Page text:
I was equally fortunate to have carried out the groundwork research for this book while living in London. I had the immense pleasure of tracing Robinson’s footsteps between his former residences in Drury Lane, Hatton Garden, and Russell Square, and his regular visits to Charles and Mary Lamb in Inner Temple Lane, Anna Letitia Barbauld in Stoke Newington, Mary Hays in Islington, Hazlitt in Southampton Buildings, Godwin in Skinner Street, and countless more writers of varying degrees of fame. Yet my work with Robinson’s surviving manuscripts still outweighed this pleasure. For making these manuscripts available to me, I wish to thank the director and staff of Dr Williams’s Library: David Wykes, Alice Ford-Smith, Mary Ruskin, Micol Barengo, Alan Argent, and the late Jonathan Morgan all went to great lengths to facilitate this most sensitive and fascinating aspect of my work. Jane Giscombe, the Conservator, deserves especial gratitude for the extra time and care she dedicated to accommodate the requirements of my research. I thank the Trustees of the Dr Williams’s Trust for granting permission to publish from Robinson’s manuscripts, images, and likenesses in their keeping. The generous funding I received from the British Arts and Humanities Research (p.xiii) Council and Queen Mary University of London enabled me to undertake this work in London in the first place.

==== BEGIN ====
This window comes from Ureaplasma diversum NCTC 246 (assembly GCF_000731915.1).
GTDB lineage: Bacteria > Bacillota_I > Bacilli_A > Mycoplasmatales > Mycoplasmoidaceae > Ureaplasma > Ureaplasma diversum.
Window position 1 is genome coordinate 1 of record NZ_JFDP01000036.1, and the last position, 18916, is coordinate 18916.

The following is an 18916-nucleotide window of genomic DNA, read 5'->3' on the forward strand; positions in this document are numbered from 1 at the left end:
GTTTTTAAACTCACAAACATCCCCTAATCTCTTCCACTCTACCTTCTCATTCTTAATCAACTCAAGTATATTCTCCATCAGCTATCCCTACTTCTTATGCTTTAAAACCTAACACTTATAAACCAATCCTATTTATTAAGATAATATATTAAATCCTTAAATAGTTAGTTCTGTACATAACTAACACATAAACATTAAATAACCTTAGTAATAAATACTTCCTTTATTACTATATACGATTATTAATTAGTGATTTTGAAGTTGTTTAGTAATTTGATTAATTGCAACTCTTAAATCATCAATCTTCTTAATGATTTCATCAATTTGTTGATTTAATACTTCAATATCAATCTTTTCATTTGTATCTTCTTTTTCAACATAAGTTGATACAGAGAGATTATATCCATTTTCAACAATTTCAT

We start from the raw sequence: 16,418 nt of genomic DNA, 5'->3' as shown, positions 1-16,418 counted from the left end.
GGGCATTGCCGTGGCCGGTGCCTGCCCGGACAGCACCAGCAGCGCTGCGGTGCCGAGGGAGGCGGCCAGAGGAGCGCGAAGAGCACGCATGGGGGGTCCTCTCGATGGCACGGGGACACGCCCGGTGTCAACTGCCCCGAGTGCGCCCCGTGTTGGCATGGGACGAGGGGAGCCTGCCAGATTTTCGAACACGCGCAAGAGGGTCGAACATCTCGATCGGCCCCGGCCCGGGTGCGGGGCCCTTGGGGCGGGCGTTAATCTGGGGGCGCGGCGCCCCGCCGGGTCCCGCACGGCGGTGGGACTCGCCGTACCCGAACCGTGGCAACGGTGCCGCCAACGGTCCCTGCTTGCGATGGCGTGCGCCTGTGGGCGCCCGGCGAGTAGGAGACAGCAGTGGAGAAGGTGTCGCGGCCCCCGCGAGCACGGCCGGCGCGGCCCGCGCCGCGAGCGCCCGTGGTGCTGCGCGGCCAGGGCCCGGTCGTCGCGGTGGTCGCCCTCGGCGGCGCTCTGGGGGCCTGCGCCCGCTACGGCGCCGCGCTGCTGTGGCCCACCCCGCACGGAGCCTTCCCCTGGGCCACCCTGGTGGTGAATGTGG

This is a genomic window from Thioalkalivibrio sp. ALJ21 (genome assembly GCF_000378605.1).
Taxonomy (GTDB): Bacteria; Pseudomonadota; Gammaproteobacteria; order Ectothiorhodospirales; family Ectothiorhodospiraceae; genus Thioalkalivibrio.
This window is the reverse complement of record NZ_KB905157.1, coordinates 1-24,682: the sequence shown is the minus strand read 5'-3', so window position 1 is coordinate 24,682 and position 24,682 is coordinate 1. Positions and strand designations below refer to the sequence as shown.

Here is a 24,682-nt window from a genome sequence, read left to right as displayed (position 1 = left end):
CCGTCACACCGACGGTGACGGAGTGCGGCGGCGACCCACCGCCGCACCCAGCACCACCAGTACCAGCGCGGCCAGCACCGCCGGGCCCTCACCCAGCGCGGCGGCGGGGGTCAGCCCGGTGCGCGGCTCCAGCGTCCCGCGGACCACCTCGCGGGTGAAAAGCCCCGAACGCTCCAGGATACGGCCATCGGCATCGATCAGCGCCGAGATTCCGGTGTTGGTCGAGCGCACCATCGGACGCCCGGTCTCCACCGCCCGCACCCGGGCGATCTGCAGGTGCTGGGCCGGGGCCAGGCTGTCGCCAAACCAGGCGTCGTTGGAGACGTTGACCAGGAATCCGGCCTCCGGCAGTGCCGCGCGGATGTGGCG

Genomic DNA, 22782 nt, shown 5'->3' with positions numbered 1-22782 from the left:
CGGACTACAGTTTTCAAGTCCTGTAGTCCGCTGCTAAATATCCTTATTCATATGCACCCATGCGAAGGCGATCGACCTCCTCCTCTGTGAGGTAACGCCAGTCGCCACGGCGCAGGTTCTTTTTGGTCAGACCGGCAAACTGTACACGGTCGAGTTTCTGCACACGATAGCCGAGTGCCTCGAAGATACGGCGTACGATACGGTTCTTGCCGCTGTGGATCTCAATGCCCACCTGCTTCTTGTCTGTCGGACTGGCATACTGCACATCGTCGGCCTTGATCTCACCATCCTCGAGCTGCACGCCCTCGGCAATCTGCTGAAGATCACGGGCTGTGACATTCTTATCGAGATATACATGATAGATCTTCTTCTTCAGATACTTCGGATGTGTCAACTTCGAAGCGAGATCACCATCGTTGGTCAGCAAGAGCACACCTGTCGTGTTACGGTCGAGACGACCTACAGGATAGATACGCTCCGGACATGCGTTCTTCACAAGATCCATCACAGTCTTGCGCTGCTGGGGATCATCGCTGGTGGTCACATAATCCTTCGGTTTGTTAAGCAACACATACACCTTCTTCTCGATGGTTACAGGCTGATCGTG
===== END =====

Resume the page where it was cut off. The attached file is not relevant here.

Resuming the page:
Paul Hamilton’s incomparable expertise in British and European Romanticism, literary theory, and philosophy has been the strongest intellectual influence on Henry Crabb Robinson: Romantic Comparatist, 1790–1811. Isabel Rivers provided vital guidance for a foreigner trying to get to grips with the intricacies of English religious Dissent. Uttara Natarajan has been exceptionally supportive over the years, both as a reader of my work and mentor in all matters academic. Gregory Dart, Stephen Bygrave, and Claire Sheridan provided much-appreciated feedback on earlier versions of Henry Crabb Robinson: Romantic Comparatist, 1790–1811. Karen Racine kindly shared her Crabb Robinson bibliography with me. I am grateful to David Duff for inviting me to present my research at the London–Paris Romanticism Seminar, and to Elinor Shaffer and Maximiliaan van Woudenberg for their invitation to participate in the Anglo-German Colloquium at Clare Hall, University of Cambridge. I wish to thank Tim Fulford and Alan Vardy for welcoming this volume into their series. The exemplary dedication and editorial support from Christabel Scaife and her colleagues and associates at Liverpool University Press were indispensable for preparing the final manuscript. I owe Peter Mitchell for his conversational guidance across the fields of English literature, politics, and history, Elizabeth Williamson for her paleographical advice, and Kirsty Rolfe for her book proposal inspiration. Without Veronica O’Mara’s long-standing support and encouragement, I would never have embarked on the journey that led to Crabb Robinson.
In short, I have had the best conceivable conditions in which to write Henry Crabb Robinson: Romantic Comparatist, 1790–1811. Any errors, omissions, or inconsistencies therefore are entirely my own.
22 February 2020